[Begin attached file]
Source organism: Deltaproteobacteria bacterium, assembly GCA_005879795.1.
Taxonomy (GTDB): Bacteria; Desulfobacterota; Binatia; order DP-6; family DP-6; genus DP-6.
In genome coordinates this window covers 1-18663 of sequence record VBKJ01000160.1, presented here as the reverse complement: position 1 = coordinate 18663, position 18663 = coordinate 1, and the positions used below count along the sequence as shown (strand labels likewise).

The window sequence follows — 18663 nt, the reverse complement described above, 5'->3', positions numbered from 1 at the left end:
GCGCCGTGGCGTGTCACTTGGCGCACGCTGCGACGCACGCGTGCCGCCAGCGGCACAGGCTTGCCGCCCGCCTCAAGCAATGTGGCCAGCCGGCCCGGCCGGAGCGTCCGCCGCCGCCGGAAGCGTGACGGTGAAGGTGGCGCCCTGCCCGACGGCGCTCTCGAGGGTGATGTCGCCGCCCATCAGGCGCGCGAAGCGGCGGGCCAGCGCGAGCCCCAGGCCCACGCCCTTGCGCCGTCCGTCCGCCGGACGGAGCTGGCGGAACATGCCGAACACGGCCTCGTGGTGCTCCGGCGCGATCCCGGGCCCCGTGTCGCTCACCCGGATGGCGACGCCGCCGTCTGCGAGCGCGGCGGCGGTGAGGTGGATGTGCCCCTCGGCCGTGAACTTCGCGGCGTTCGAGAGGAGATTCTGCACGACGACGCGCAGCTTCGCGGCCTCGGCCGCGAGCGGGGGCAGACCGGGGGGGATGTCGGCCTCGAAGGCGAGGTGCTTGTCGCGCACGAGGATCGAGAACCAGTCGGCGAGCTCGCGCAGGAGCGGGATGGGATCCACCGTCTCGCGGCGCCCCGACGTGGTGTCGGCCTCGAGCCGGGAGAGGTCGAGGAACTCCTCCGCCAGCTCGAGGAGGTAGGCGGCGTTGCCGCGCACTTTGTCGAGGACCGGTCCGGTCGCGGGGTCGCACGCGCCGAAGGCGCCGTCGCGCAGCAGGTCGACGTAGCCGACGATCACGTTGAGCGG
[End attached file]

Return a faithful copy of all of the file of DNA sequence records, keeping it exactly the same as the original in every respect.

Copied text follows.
Source organism: Deltaproteobacteria bacterium, assembly GCA_005879795.1.
Taxonomy (GTDB): Bacteria; Desulfobacterota; Binatia; order DP-6; family DP-6; genus DP-6.
In genome coordinates this window covers 1-18663 of sequence record VBKJ01000160.1, presented here as the reverse complement: position 1 = coordinate 18663, position 18663 = coordinate 1, and the positions used below count along the sequence as shown (strand labels likewise).

The window sequence follows — 18663 nt, the reverse complement described above, 5'->3', positions numbered from 1 at the left end:
GCGCCGTGGCGTGTCACTTGGCGCACGCTGCGACGCACGCGTGCCGCCAGCGGCACAGGCTTGCCGCCCGCCTCAAGCAATGTGGCCAGCCGGCCCGGCCGGAGCGTCCGCCGCCGCCGGAAGCGTGACGGTGAAGGTGGCGCCCTGCCCGACGGCGCTCTCGAGGGTGATGTCGCCGCCCATCAGGCGCGCGAAGCGGCGGGCCAGCGCGAGCCCCAGGCCCACGCCCTTGCGCCGTCCGTCCGCCGGACGGAGCTGGCGGAACATGCCGAACACGGCCTCGTGGTGCTCCGGCGCGATCCCGGGCCCCGTGTCGCTCACCCGGATGGCGACGCCGCCGTCTGCGAGCGCGGCGGCGGTGAGGTGGATGTGCCCCTCGGCCGTGAACTTCGCGGCGTTCGAGAGGAGATTCTGCACGACGACGCGCAGCTTCGCGGCCTCGGCCGCGAGCGGGGGCAGACCGGGGGGGATGTCGGCCTCGAAGGCGAGGTGCTTGTCGCGCACGAGGATCGAGAACCAGTCGGCGAGCTCGCGCAGGAGCGGGATGGGATCCACCGTCTCGCGGCGCCCCGACGTGGTGTCGGCCTCGAGCCGGGAGAGGTCGAGGAACTCCTCCGCCAGCTCGAGGAGGTAGGCGGCGTTGCCGCGCACTTTGTCGAGGACCGGTCCGGTCGCGGGGTCGCACGCGCCGAAGGCGCCGTCGCGCAGCAGGTCGACGTAGCCGACGATCACGTTGAGCGG